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HomeReview of the YearReview of the Year: The cladding scandal dominated headlines and is still...

Review of the Year: The cladding scandal dominated headlines and is still unresolved  

Is your home actually fire safe?

This has been the frightening question for so many in Southwark after the twin disasters of the Grenfell and Lakanal fires.

An October report found that Southwark has the most “waking watches” for fire safety concerns out of any borough in the city, with 71 buildings requiring the service.

The efforts to resolve this issue, though, is also devastating for families, as many leaseholders have been told they will have to foot the bill for the remedial works to make their homes safe.

Deepa Mistry and her partner Greg Longley pictured for a Panorama documentary about shared ownership properties and the cladding scandal (C) BBC – Photographer: Jordan Downer

A family in Bermondsey  caught up in the cladding scandal told the News they had become reliant on food banks and Universal Credit to help pay their mortgage, with no end in sight for their housing nightmare – despite billions of new funding to make high rise blocks safe. Their story was then aired on BBC’s Panorama.

Cladding scandal: ‘I could go bankrupt’ says homeowner reliant on food banks and Universal Credit who has seen no progress despite government promises

For one family of six in Walworth, their bill hit £85,000 – a number that has only gotten larger as they have been told even more works are necessary. The bill for their block in total came to £2.6 million.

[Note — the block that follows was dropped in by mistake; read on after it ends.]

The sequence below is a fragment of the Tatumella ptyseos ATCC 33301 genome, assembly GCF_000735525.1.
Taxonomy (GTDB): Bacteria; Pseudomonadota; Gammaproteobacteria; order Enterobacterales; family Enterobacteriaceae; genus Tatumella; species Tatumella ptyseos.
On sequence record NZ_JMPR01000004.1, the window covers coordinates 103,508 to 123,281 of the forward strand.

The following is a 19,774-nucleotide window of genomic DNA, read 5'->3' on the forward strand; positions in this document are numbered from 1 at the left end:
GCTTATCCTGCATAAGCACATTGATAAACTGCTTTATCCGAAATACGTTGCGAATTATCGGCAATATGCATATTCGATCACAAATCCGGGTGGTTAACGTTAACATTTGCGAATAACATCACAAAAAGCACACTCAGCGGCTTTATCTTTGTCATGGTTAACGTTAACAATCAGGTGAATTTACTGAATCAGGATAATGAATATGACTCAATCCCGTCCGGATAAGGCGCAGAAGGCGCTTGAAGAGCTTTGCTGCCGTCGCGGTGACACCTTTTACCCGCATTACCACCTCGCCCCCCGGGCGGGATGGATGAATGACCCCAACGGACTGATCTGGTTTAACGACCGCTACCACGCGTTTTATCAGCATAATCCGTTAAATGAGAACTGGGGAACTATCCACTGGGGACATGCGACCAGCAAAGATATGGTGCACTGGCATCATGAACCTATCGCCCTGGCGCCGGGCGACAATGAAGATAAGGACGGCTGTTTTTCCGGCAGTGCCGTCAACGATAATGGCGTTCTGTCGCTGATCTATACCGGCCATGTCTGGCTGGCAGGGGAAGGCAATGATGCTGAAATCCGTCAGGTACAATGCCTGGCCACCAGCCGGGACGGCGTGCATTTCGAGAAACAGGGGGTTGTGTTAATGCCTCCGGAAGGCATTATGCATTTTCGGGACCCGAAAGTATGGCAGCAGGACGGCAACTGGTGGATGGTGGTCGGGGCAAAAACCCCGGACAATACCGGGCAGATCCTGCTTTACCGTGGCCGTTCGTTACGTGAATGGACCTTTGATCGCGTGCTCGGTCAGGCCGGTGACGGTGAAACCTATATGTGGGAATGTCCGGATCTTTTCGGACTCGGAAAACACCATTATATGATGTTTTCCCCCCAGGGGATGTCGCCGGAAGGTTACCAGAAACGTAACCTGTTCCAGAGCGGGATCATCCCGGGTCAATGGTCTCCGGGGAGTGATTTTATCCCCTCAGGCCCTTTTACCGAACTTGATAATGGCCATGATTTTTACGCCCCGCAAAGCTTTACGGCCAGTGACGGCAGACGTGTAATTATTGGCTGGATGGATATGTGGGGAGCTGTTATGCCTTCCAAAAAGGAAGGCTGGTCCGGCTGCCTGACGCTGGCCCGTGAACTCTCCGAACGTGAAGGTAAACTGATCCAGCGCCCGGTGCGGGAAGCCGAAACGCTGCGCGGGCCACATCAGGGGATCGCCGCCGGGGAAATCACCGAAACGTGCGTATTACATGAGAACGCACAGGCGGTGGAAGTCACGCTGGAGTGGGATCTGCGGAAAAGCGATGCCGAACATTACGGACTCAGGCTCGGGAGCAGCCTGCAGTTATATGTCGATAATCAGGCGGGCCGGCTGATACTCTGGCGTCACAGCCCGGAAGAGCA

At the time, they told us that the bill was so farcical that there was simply no point even pretending they would be able to raise the money.

Family of six risks losing home after being hit with £85,000 cladding bill

The family and other leaseholders in Oyster Court are still waiting for clarification on how they are expected to fund the eye-watering bill, with a key problem being the lack of government clarity. These families face possibly losing their homes.

However, when the 2021 Budget was announced in November, there was no help for leaseholders to be seen, leaving families with eye-watering bills and health concerns hanging over their heads for months.

Oyster Court

The families of Oyster Court are not alone. Figures in February 2021 found that nearly 30,000 people are living in homes with dangerous cladding across Southwark and Lambeth – 16,982 of which are in Southwark.

The council has also been feeling the effects of the scandal, with a proposed new fire safety law in November requiring them to fork out £18 million to review their own high rise blocks.

It is a testament to the devastation of the Grenfell and Lakanal disasters that we are still feeling their effects today, and it is unclear when the borough and London as a whole will be able to say with surety that its families are safe – both from fire, and financial ruin.

 

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